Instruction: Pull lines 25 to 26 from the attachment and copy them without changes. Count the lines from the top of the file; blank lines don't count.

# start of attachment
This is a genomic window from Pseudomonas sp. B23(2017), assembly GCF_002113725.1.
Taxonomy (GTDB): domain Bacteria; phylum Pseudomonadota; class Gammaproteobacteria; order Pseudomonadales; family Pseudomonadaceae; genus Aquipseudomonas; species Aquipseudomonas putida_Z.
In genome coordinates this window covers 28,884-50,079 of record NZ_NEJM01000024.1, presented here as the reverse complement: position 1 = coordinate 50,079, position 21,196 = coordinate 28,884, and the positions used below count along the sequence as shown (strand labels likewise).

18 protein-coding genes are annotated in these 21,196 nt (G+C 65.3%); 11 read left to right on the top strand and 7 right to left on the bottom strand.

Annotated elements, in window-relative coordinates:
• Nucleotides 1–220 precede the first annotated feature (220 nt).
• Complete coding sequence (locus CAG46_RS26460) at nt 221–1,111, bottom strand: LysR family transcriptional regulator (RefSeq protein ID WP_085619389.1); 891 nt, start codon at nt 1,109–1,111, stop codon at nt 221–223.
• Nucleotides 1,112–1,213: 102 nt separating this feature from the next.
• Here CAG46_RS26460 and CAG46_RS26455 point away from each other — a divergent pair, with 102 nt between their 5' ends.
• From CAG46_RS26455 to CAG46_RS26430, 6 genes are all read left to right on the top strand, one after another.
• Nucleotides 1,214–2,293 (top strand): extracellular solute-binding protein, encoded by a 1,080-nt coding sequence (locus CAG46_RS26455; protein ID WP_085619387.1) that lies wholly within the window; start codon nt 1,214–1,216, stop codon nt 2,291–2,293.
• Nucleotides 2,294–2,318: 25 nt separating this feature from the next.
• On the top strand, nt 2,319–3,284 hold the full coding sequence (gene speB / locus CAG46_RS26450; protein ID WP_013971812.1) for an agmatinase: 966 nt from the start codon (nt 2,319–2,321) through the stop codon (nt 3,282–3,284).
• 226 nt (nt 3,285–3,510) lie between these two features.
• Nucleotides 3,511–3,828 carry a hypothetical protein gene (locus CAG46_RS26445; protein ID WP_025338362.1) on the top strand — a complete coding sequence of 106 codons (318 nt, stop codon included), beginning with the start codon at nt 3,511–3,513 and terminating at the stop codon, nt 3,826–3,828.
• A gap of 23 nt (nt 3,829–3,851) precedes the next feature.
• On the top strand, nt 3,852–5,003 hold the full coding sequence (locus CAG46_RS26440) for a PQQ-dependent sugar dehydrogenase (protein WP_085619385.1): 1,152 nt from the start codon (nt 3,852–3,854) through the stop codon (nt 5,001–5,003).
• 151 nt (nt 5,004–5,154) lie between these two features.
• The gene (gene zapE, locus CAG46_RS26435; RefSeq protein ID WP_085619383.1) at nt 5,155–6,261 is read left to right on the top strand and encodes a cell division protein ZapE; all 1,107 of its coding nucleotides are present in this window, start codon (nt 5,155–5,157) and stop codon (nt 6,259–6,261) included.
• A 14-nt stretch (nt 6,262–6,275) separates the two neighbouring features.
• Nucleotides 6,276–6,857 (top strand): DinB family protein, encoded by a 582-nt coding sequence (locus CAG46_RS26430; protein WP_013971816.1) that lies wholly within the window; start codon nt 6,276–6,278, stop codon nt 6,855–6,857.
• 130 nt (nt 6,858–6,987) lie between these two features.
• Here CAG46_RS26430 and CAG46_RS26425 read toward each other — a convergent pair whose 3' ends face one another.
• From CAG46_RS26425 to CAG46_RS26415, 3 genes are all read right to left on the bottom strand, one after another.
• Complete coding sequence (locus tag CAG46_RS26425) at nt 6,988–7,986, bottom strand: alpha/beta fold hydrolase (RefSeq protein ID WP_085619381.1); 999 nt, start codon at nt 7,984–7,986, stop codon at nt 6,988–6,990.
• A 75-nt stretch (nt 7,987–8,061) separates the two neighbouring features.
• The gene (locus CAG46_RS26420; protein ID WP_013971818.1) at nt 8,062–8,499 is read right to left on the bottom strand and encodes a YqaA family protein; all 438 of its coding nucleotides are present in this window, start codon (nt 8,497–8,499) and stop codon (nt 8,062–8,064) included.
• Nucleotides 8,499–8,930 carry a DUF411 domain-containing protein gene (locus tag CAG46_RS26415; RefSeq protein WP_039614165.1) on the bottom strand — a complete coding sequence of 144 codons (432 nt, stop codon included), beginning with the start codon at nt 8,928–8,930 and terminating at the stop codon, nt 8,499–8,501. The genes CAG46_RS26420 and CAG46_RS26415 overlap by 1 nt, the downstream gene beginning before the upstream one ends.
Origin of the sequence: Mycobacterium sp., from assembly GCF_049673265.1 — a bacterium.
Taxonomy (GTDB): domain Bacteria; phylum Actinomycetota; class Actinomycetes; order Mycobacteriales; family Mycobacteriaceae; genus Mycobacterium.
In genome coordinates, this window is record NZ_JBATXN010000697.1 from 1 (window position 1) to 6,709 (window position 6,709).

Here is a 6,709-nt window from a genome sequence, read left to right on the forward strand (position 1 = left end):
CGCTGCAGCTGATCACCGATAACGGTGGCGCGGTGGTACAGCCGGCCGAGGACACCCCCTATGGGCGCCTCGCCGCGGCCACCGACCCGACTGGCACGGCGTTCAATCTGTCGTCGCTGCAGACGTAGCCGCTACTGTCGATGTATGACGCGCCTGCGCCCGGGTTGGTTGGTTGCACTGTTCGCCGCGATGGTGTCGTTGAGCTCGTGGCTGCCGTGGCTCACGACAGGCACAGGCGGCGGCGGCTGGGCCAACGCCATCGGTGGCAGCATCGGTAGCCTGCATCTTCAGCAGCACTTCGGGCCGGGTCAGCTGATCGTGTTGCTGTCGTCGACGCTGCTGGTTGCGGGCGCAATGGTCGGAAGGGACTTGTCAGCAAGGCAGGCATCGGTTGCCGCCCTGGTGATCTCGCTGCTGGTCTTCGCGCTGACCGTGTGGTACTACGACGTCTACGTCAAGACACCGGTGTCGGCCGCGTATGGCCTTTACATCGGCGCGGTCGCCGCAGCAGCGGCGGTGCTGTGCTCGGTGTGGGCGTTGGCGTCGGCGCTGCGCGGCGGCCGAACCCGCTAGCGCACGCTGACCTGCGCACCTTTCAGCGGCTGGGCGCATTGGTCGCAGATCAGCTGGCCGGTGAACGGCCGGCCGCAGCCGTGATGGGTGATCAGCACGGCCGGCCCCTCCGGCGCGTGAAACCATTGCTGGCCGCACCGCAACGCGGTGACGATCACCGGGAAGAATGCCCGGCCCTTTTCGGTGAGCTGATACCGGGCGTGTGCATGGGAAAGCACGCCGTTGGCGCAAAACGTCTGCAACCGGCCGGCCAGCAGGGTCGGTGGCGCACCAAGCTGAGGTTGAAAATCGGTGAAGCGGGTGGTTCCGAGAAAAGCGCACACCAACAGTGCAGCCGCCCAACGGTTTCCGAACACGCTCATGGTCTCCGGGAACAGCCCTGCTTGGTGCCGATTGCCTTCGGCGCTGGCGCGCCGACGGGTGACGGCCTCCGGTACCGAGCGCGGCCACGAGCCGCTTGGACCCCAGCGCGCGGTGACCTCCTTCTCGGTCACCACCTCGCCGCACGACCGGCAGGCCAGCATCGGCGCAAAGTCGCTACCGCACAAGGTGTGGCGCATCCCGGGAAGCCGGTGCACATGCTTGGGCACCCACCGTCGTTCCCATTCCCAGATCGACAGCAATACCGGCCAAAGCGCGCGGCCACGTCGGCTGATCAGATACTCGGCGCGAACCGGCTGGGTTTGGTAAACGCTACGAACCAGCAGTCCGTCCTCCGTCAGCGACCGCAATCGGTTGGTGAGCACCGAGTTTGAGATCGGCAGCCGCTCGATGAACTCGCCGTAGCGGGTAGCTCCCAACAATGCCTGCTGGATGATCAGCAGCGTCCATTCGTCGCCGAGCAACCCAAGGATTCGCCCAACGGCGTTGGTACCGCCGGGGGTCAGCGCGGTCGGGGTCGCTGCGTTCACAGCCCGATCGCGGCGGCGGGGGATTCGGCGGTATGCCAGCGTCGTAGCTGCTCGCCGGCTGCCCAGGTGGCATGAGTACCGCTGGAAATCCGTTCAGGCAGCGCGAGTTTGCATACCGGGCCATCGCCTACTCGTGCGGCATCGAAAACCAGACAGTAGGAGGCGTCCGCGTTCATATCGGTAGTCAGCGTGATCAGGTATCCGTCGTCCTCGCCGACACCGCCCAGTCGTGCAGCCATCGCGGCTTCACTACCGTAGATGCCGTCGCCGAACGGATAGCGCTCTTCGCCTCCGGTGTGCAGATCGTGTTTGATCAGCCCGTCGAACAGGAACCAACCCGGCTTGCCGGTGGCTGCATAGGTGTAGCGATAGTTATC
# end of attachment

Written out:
• Complete coding sequence (locus tag CAG46_RS26425) at nt 6,988–7,986, bottom strand: alpha/beta fold hydrolase (RefSeq protein ID WP_085619381.1); 999 nt, start codon at nt 7,984–7,986, stop codon at nt 6,988–6,990.
• A 75-nt stretch (nt 7,987–8,061) separates the two neighbouring features.